After three weeks in China — my first visit — I came away wondering: is this really a communist country?
A more thriving capitalist culture could hardly be imagined, at least in the big cities. The broad avenues are lined with stores of every description, stocked with all manner of consumer goods, high-end and low, imported and locally-made. The skyscrapers springing up in Shanghai and Beijing are crowded with new business enterprises, from Chinese start-ups to western banking giants. And, as all the world knows, China makes everything …and sells it to the rest of us.
After the hardships of the early years of the communist party’s takeover in 1949, the famine of the Great Leap Forward, and the suffering and shortages of the Cultural Revolution, the former leader Deng Xiaoping shattered socialist orthodoxy and famously declared: “To be rich is glorious.” Today’s Chinese, especially the young, have taken him at his word.
Huang Guangyu, a smiling, crew-cut 37-year-old is a case in point. The son of a peasant, he moved to the big city and founded an electronics retailer, Gome Appliance Holdings. Today he is worth an estimated $1.7 billion dollars and is considered to be China’s richest man. To the generation coming behind him, he is a hero.
His is not the only success story. China is now said to have seven billionaires, some 400 entrepreneurs worth $60 million or more and 300,000 garden-variety millionaires. Its economy has expanded at a white-hot average of 10.1 per cent annually for the last 15 years. The accounting firm Price, Waterhouse, Cooper recently forecast that China will outstrip the U.S. and become the world’s largest economy by the year 2050.
And yet the inequities are as glaring as the glitter. The income gap between urban and rural Chinese is large and growing. Some 200 million Chinese still live on less than $1 a day, according to the World Bank. Corruption is endemic at every level and the pollution that is choking the big cities threatens the whole country’s economic future as well as its health.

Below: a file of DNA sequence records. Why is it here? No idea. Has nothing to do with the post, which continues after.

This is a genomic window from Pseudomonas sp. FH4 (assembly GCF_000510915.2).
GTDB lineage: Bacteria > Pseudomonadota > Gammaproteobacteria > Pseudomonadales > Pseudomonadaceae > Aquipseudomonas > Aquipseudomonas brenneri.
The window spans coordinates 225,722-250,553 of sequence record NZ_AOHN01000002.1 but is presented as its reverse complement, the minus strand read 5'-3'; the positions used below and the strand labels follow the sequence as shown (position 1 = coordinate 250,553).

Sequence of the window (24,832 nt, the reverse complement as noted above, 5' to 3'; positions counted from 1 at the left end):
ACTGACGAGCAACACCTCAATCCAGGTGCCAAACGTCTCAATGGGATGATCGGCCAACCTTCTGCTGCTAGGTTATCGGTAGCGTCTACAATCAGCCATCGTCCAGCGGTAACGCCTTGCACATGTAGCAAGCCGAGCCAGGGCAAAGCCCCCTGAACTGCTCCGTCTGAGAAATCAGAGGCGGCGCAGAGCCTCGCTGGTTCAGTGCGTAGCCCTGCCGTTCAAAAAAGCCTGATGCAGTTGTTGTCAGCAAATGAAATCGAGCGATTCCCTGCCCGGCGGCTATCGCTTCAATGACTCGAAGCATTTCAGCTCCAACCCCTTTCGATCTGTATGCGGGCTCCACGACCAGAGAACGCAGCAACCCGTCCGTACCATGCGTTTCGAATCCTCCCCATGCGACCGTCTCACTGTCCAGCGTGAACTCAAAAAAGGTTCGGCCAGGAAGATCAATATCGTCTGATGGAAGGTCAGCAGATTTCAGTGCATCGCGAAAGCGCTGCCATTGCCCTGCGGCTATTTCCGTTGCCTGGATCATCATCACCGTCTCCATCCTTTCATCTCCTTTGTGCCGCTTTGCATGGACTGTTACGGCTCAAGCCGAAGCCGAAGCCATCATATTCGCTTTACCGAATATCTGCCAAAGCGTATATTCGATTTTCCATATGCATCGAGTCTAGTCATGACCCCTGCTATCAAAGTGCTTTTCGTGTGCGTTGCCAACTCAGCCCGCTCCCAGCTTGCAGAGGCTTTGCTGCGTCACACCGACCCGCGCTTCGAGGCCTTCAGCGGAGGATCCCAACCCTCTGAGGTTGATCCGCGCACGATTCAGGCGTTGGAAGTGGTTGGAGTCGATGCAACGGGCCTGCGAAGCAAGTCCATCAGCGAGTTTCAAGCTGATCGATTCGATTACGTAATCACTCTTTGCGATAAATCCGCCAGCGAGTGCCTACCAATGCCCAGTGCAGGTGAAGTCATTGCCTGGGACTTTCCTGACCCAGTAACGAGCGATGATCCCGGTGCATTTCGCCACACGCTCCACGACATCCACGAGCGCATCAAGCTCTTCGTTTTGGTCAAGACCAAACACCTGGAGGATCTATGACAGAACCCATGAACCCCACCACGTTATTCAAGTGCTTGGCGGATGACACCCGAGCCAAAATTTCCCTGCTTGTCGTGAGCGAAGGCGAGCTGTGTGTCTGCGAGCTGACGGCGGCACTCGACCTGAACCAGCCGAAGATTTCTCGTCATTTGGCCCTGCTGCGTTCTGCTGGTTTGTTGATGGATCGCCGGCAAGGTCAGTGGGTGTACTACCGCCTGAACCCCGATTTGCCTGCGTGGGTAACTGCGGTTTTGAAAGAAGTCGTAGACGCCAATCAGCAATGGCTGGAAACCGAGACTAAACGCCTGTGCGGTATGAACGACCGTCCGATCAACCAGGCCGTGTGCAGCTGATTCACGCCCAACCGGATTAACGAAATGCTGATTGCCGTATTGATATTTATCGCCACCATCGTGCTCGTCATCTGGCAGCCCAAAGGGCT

Frankly, it all seems pretty capitalist to me. I recognize that the CCP, or Communist Party of China controls the purse strings and cracks down hard on any signs of dissent. Just ask some of the Chinese journalists who have stepped out of line.
So the country is arguably authoritarian, and undeniably socialist in some respects. But communist? Not in any fashion that Marx or Lenin or even Chairman Mao would recognize. Not China. Not today.



To a first-time visitor, China is simply amazing.
With its 1.3 billion people, it is so huge, so crowded, so frantic, so energetic, so driven, so confident, so determined to take its place in the world that it overwhelms your senses.
I lived in Asia for three years during the Vietnam era when China was inaccessible to an American, especially an American journalist. The best we could do was to sit in Hong Kong and speculate about what was happening on the other side of the frontier. “China watching,” it was called.
Today, of course, the doors are wide open to American tourists, American businessmen and American dollars. A three-week visit opens your eyes about the world’s most populous nation and stretches your imagination about what the future may hold.
An Australian tourist I encountered summed it up as he gazed across West Lake at teeming Hangzhou, one of China’s smaller cities with a mere six million residents. “Watch out world,” he said, “here comes China!”
Shanghai is an example of the future as envisioned by China’s planners. It is home to 20 million people. The colonial architecture of its famous waterfront, or Bund, is all but lost in a forest of new skyscrapers that have mushroomed on either side of the busy Huangpu River. Riding along the elevated freeways among the clusters of skyscrapers is like sweeping through a video game. The future seems to have arrived.
But then, take the fast elevator ride to the top of the Jinmao tower, currently the world’s fourth tallest building, and look out from the observation deck and suddenly, China’s future seems less certain. Looking west on a recent, sunny afternoon, Shanghai’s vast stand of skyscrapers faded and then disappeared in a dreadful, thick smog. The city of the future is literally choking on its own success.
Travel around the country, and there are contradictions at every turn: McDonalds and KFC outlets hard by the ancient city walls in Xian… a rice farmer standing in a paddy outside Guilin in a conical hat with a wicker basket over his shoulder. He looks like a figure out of a traditional Chinese scroll, except for the cellphone in his ear. And the billboard advertising new apartments for sale that touts them, in English, in this allegedly classless society, as “upper class.”
There are contradictions as well in the U.S. approach towards China these days. We like doing business there, but politically, does Washington see Beijing as an ally or an adversary? A trading partner or a competitor? It seems to vary from day-to-day. It is a relationship that deserves high-level attention, because, as my Australian friend put it, like it or not, “… here comes China!”